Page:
Detroit has been on the decline for decades, thanks to a dwindling population and a declining auto industry (and the recent recession didn't help). A new analysis from the Chicago Fed finds the city had posted relatively strong jobs numbers...that is, until the city entered bankruptcy.
Detroit filed for bankruptcy in July 2013 and entered bankruptcy in December. And it was right in that window, writes Chicago Fed economist Rick Mattoon, that Detroit's recovery started to fall behind its neighboring states in the 7th Fed District. Around then, the city's employment growth slid sharply and even went negative recently.
"[E]merging from the Great Recession, Detroit's employment growth is above the Seventh District average up until late 2013 and early 2014, which happens to coincide with the bankruptcy filing," he writes.
So is it all a coincidence? Not exactly.
"I think it's partially cause and effect," says Mittoon. "Bankruptcy introduces a lot of uncertainty. It's hard for people to make investments in Detroit until they know the outcome of the bankruptcy." In addition, pension cuts could hurt consumer spending all the more, further hitting economic growth.
The embattled city has endured some ugly developments since December. Those developments paint a picture of a city in crisis. In May, for example, the city reported it had tens of thousands of blighted homes. Thousands of residents saw their water cut off starting in June.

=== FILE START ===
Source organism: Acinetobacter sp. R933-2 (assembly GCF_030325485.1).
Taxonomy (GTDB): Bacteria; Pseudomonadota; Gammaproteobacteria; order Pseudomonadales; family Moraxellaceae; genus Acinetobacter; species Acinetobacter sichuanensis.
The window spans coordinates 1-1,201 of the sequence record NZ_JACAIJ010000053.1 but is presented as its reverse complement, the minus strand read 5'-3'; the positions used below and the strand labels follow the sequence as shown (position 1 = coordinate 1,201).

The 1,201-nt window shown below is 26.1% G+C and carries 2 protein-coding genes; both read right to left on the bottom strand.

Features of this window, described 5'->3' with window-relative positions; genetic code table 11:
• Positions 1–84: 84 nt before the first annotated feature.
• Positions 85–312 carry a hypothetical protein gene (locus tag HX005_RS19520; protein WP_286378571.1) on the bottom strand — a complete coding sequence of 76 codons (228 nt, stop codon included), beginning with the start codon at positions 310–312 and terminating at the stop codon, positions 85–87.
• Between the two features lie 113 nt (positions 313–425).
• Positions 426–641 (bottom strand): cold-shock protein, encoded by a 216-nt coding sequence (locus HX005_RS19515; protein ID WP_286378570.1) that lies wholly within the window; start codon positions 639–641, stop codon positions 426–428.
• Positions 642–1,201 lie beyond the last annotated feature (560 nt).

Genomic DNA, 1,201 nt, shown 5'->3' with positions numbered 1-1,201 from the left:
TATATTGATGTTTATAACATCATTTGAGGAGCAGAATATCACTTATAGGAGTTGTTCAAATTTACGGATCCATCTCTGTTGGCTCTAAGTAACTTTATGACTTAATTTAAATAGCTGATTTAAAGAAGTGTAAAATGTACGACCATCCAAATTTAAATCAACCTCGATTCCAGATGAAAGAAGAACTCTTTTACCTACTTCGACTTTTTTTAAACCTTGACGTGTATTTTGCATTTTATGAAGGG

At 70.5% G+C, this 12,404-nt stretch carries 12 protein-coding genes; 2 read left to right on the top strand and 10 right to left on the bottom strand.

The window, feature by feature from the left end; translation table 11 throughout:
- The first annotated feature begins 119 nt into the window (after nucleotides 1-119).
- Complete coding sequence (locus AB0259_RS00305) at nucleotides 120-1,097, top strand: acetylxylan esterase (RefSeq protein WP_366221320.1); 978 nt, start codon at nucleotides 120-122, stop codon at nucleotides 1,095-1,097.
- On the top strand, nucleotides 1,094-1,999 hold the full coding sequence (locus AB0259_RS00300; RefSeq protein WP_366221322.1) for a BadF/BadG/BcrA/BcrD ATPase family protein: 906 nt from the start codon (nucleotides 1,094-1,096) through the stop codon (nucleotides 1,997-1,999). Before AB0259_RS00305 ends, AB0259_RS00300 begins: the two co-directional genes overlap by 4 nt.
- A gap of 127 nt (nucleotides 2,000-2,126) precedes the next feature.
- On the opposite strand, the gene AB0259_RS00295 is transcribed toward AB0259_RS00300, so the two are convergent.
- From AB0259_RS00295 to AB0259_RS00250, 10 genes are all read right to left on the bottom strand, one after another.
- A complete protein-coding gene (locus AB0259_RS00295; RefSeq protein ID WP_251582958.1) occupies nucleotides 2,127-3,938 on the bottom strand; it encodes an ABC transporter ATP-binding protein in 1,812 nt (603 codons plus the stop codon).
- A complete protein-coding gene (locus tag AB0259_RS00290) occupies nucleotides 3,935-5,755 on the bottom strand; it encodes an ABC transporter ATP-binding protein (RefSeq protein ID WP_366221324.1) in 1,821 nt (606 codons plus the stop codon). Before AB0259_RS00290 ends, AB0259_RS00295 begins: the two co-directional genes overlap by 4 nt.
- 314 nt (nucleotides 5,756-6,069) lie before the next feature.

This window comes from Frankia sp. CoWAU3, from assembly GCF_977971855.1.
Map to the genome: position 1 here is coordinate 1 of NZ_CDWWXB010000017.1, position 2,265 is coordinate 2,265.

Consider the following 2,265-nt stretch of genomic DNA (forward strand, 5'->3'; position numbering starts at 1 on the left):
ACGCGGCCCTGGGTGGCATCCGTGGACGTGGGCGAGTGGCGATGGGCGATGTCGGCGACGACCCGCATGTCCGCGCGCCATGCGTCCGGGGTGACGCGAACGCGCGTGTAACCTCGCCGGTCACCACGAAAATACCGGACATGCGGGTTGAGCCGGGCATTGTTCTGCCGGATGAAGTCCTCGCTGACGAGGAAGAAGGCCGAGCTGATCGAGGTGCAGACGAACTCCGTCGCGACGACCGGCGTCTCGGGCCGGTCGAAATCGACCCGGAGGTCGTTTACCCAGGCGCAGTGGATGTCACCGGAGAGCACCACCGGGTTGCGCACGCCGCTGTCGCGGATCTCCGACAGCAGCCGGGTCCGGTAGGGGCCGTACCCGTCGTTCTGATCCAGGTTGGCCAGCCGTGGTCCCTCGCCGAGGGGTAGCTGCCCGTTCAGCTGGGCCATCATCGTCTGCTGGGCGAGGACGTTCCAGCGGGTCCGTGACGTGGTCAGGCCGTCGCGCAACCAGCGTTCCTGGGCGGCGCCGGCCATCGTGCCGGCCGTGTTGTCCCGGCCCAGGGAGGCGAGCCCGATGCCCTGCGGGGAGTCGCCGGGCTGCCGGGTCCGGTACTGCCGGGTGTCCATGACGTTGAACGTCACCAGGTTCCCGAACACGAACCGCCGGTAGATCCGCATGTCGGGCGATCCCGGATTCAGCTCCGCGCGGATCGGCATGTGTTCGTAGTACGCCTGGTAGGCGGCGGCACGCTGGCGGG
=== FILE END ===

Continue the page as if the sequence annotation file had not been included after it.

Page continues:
Of course, not all of the city's problems are related to the city's fiscal woes. Bankruptcy is just one step toward Motor City getting back on its feet. However, that process in some ways could make things worse before things get better.
Before the city can again be a magnet for investment and see meaningful economic growth, ways Mittoon, it will have to work through the dozens of issues associated with bankruptcy. In particular, he points to the $1.5 billion that emergency manager Kevyn Orr has proposed to improve services like public safety over 10 years.
"If they can do that it will make them a much more attractive city," he says. "Until that's clear, it's going to be an issue."